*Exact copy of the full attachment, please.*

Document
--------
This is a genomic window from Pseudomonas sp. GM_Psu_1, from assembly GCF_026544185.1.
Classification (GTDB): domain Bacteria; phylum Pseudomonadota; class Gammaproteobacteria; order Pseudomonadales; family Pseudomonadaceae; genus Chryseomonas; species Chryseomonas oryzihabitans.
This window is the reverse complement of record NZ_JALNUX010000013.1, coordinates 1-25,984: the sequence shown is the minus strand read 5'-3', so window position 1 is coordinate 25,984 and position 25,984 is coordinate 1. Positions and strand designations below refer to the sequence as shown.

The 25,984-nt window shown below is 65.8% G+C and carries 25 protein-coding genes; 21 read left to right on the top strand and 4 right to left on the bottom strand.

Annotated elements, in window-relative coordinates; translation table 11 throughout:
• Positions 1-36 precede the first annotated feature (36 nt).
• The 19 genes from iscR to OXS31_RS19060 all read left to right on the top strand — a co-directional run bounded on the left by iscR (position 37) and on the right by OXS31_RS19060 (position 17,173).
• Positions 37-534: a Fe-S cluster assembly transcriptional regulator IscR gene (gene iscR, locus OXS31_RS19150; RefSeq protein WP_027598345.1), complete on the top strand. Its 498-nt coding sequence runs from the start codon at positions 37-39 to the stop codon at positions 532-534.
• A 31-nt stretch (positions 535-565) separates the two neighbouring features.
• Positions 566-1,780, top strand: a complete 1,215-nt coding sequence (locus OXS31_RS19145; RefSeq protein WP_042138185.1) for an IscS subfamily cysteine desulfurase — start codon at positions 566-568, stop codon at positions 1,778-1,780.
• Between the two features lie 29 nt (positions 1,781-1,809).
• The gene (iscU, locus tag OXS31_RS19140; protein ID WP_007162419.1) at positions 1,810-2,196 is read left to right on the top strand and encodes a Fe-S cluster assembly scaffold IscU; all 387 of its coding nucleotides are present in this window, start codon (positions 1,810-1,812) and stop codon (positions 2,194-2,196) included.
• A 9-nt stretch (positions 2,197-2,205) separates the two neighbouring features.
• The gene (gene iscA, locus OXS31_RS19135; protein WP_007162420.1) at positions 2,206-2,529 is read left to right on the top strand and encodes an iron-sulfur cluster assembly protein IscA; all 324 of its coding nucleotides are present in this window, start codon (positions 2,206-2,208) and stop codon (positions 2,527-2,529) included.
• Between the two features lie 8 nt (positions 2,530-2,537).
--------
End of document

This is a genomic window from Pseudomonas sp. GM_Psu_1, from assembly GCF_026544185.1.
Classification (GTDB): domain Bacteria; phylum Pseudomonadota; class Gammaproteobacteria; order Pseudomonadales; family Pseudomonadaceae; genus Chryseomonas; species Chryseomonas oryzihabitans.
This window is the reverse complement of record NZ_JALNUX010000013.1, coordinates 1-25,984: the sequence shown is the minus strand read 5'-3', so window position 1 is coordinate 25,984 and position 25,984 is coordinate 1. Positions and strand designations below refer to the sequence as shown.

The 25,984-nt window shown below is 65.8% G+C and carries 25 protein-coding genes; 21 read left to right on the top strand and 4 right to left on the bottom strand.

Annotated elements, in window-relative coordinates; translation table 11 throughout:
• Positions 1-36 precede the first annotated feature (36 nt).
• The 19 genes from iscR to OXS31_RS19060 all read left to right on the top strand — a co-directional run bounded on the left by iscR (position 37) and on the right by OXS31_RS19060 (position 17,173).
• Positions 37-534: a Fe-S cluster assembly transcriptional regulator IscR gene (gene iscR, locus OXS31_RS19150; RefSeq protein WP_027598345.1), complete on the top strand. Its 498-nt coding sequence runs from the start codon at positions 37-39 to the stop codon at positions 532-534.
• A 31-nt stretch (positions 535-565) separates the two neighbouring features.
• Positions 566-1,780, top strand: a complete 1,215-nt coding sequence (locus OXS31_RS19145; RefSeq protein WP_042138185.1) for an IscS subfamily cysteine desulfurase — start codon at positions 566-568, stop codon at positions 1,778-1,780.
• Between the two features lie 29 nt (positions 1,781-1,809).
• The gene (iscU, locus tag OXS31_RS19140; protein ID WP_007162419.1) at positions 1,810-2,196 is read left to right on the top strand and encodes a Fe-S cluster assembly scaffold IscU; all 387 of its coding nucleotides are present in this window, start codon (positions 1,810-1,812) and stop codon (positions 2,194-2,196) included.
• A 9-nt stretch (positions 2,197-2,205) separates the two neighbouring features.
• The gene (gene iscA, locus OXS31_RS19135; protein WP_007162420.1) at positions 2,206-2,529 is read left to right on the top strand and encodes an iron-sulfur cluster assembly protein IscA; all 324 of its coding nucleotides are present in this window, start codon (positions 2,206-2,208) and stop codon (positions 2,527-2,529) included.
• Between the two features lie 8 nt (positions 2,530-2,537).